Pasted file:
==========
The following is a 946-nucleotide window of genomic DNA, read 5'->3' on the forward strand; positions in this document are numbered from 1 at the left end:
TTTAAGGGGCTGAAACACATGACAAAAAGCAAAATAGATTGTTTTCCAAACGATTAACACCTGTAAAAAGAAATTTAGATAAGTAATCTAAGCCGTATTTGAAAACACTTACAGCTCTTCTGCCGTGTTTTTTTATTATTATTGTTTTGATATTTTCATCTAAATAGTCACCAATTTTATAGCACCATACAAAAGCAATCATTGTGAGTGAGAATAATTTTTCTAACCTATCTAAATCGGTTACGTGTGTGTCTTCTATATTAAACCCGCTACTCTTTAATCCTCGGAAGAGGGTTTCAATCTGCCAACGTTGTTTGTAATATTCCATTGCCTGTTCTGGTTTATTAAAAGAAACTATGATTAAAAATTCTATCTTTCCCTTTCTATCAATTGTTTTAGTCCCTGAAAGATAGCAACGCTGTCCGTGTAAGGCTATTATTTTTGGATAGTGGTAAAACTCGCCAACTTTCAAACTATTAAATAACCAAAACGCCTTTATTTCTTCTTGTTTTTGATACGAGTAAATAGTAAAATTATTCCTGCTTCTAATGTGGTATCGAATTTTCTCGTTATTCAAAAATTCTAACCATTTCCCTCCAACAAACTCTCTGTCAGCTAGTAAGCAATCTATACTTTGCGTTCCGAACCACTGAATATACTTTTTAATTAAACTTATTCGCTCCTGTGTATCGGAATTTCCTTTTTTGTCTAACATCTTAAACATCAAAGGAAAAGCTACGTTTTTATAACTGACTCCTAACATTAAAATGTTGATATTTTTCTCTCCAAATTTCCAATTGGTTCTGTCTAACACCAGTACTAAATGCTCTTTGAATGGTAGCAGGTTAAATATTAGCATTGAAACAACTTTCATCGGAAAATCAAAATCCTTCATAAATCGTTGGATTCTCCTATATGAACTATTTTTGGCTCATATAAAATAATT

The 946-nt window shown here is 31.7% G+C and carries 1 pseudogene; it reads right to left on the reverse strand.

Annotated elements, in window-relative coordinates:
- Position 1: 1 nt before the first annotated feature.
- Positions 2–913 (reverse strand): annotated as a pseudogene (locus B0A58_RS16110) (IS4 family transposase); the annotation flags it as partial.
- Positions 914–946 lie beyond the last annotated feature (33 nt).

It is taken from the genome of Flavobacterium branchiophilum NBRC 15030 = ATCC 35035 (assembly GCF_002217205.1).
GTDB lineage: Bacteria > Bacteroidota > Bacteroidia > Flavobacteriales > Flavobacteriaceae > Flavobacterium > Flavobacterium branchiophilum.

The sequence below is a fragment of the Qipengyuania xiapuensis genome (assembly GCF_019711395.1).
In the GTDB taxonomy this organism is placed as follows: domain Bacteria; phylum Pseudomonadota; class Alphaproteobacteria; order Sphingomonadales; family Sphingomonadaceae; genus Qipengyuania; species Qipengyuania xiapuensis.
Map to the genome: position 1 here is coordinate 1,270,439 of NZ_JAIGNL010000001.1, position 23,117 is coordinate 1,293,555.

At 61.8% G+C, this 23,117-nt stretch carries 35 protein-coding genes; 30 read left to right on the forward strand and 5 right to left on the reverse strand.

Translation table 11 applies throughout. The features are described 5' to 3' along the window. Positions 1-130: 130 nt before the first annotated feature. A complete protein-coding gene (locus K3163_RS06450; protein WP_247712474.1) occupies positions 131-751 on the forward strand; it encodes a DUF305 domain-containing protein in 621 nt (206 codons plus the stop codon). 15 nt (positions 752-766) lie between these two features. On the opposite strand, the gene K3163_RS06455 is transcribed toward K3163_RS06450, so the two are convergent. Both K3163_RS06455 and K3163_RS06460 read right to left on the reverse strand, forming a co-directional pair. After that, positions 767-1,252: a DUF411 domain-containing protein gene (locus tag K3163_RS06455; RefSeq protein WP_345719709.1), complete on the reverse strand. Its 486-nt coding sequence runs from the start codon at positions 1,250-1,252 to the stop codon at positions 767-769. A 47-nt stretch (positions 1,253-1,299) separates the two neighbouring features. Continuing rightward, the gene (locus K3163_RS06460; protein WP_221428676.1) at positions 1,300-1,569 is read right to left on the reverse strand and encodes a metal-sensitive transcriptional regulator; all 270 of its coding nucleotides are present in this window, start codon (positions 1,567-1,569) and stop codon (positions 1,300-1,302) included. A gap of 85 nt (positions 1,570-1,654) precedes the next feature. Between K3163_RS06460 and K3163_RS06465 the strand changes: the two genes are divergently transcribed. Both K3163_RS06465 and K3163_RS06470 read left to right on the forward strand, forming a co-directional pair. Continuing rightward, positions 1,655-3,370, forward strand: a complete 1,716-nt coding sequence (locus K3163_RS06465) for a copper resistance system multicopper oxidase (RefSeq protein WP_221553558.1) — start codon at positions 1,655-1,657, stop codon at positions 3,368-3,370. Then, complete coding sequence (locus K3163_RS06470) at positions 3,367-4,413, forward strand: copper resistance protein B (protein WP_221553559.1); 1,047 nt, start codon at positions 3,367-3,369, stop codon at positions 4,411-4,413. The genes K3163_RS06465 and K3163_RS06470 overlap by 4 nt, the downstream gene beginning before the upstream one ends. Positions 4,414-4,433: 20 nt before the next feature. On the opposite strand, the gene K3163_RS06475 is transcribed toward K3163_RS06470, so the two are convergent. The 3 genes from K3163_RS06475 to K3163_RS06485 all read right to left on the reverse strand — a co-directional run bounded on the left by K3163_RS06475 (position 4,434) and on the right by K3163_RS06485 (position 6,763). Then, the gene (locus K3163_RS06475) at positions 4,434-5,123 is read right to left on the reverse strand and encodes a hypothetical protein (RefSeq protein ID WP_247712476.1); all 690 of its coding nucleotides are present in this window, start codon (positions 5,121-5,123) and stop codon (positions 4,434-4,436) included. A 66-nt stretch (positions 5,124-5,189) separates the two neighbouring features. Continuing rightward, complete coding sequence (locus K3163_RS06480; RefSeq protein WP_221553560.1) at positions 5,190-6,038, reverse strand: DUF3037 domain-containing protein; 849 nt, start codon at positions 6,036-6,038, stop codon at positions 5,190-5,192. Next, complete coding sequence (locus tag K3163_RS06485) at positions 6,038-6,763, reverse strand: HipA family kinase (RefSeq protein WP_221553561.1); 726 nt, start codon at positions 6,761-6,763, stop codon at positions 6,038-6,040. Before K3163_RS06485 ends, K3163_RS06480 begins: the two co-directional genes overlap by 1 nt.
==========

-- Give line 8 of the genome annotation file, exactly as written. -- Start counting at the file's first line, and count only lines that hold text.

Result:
It is taken from the genome of Flavobacterium branchiophilum NBRC 15030 = ATCC 35035 (assembly GCF_002217205.1).